In the nineteenth century, cholera caused more deaths than any other epidemic across the world. The second global cholera outbreak reached the Americas in 1832, where the disease was seen through social and religious lenses, and many thought its cause was poverty, race, or divine punishment. The Americas Forum welcomed Alfredo Ávila, researcher and professor of history at the National University of Mexico, to share his research as he pursues a comparative analysis of the impact of cholera on politics in the United States, Mexico, and Guatemala during the nineteenth century.
This event was organized by the Americas Forum and co-sponsored by the Georgetown Americas Institute at Georgetown University.
Alfredo Ávila is a researcher and professor of history at the National University of Mexico (Universidad Nacional Autónoma de Mexico, UNAM), where he earned his Ph.D. Long recognized as a leading analyst of the politics of Mexican independence, he is author of En nombre de la Nación: La formación del gobierno representative en México, 1808-1824 (2002), to many still the leading synthesis of Mexico’s struggles for independence, and Para la Libertad: Los republicanos en tiempos del imperio, 1822-1823 (2005), an essential study of the fall of Mexico’s early experiment in monarchical rule. Ávila has taught at El Colegio de México, the University of Buenos Aires, the University of São Paulo, and Georgetown University. He served as president of the Mexican Committee on Historical Studies and currently is editor of H-México.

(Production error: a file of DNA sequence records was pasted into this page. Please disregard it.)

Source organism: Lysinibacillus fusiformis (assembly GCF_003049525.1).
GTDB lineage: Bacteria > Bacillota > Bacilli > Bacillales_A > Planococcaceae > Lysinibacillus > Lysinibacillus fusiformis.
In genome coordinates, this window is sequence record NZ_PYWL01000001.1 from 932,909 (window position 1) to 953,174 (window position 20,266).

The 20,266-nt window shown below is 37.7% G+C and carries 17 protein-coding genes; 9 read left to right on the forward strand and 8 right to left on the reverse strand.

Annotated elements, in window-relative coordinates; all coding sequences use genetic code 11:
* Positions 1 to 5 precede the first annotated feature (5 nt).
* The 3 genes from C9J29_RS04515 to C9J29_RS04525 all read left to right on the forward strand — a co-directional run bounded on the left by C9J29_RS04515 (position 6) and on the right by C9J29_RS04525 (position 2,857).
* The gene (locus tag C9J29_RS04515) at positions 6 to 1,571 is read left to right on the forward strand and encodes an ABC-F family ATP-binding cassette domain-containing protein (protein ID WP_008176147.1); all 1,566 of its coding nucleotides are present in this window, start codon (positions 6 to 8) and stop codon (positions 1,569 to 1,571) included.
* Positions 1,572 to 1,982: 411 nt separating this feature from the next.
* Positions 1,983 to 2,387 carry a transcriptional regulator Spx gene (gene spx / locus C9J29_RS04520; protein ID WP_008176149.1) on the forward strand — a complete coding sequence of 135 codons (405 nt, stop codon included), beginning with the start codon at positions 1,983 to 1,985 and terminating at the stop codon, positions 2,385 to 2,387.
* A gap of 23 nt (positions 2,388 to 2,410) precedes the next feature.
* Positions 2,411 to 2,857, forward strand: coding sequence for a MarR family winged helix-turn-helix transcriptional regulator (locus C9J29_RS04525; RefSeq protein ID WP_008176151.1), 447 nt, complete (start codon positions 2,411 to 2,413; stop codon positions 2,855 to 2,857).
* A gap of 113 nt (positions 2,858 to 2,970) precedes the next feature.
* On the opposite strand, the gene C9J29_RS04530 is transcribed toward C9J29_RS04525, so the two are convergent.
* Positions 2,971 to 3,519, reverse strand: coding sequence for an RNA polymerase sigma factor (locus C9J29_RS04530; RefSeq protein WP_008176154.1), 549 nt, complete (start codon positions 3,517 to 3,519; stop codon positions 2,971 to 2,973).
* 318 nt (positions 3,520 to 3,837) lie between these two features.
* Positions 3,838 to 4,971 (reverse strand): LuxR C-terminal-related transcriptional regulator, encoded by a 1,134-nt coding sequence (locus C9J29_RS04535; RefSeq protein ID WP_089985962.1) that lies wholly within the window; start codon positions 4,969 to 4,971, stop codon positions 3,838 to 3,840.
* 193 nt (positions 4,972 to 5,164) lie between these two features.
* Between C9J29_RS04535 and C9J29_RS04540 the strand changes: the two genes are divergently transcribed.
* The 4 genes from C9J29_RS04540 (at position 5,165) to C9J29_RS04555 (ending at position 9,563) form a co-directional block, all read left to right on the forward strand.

John Tutino is professor of history and international affairs, and director of the Americas Forum at Georgetown. He is author of Mexico City, 1808: Power, Sovereignty, and Silver in an Age of War and Revolution (2018) and editor of New Countries: Capitalism, Nations, and Revolutions in the Americas, 1750-1870 (2016), a work in which Alfredo Ávila and Tutino co-authored the case study of Mexico.